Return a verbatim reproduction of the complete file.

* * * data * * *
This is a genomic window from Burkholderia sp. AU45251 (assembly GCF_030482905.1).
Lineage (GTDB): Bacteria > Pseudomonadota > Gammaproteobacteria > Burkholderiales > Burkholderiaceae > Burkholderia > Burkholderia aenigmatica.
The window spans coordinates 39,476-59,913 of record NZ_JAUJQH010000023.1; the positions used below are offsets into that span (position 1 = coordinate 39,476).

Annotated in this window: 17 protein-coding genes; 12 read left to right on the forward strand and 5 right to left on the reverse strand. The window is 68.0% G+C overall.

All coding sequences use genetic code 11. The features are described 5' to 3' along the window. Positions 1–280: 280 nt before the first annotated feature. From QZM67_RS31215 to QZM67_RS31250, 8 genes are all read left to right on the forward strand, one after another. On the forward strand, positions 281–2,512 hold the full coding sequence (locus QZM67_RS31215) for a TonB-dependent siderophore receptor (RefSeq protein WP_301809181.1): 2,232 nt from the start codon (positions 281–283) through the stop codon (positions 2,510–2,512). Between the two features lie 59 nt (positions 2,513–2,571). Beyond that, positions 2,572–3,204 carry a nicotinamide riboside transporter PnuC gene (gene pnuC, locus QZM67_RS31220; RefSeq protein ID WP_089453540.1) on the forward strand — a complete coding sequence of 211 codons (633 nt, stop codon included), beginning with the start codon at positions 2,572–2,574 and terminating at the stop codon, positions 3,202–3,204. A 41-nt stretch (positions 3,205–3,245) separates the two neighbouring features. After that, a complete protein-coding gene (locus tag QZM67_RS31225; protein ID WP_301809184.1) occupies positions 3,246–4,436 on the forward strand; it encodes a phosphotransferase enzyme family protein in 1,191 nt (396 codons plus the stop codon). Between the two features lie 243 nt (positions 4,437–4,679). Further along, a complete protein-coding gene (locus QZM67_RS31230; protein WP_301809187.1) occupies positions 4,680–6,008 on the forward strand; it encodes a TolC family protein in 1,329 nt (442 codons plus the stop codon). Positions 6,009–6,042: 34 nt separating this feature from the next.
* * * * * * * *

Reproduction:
This is a genomic window from Burkholderia sp. AU45251 (assembly GCF_030482905.1).
Lineage (GTDB): Bacteria > Pseudomonadota > Gammaproteobacteria > Burkholderiales > Burkholderiaceae > Burkholderia > Burkholderia aenigmatica.
The window spans coordinates 39,476-59,913 of record NZ_JAUJQH010000023.1; the positions used below are offsets into that span (position 1 = coordinate 39,476).

Annotated in this window: 17 protein-coding genes; 12 read left to right on the forward strand and 5 right to left on the reverse strand. The window is 68.0% G+C overall.

All coding sequences use genetic code 11. The features are described 5' to 3' along the window. Positions 1–280: 280 nt before the first annotated feature. From QZM67_RS31215 to QZM67_RS31250, 8 genes are all read left to right on the forward strand, one after another. On the forward strand, positions 281–2,512 hold the full coding sequence (locus QZM67_RS31215) for a TonB-dependent siderophore receptor (RefSeq protein WP_301809181.1): 2,232 nt from the start codon (positions 281–283) through the stop codon (positions 2,510–2,512). Between the two features lie 59 nt (positions 2,513–2,571). Beyond that, positions 2,572–3,204 carry a nicotinamide riboside transporter PnuC gene (gene pnuC, locus QZM67_RS31220; RefSeq protein ID WP_089453540.1) on the forward strand — a complete coding sequence of 211 codons (633 nt, stop codon included), beginning with the start codon at positions 2,572–2,574 and terminating at the stop codon, positions 3,202–3,204. A 41-nt stretch (positions 3,205–3,245) separates the two neighbouring features. After that, a complete protein-coding gene (locus tag QZM67_RS31225; protein ID WP_301809184.1) occupies positions 3,246–4,436 on the forward strand; it encodes a phosphotransferase enzyme family protein in 1,191 nt (396 codons plus the stop codon). Between the two features lie 243 nt (positions 4,437–4,679). Further along, a complete protein-coding gene (locus QZM67_RS31230; protein WP_301809187.1) occupies positions 4,680–6,008 on the forward strand; it encodes a TolC family protein in 1,329 nt (442 codons plus the stop codon). Positions 6,009–6,042: 34 nt separating this feature from the next.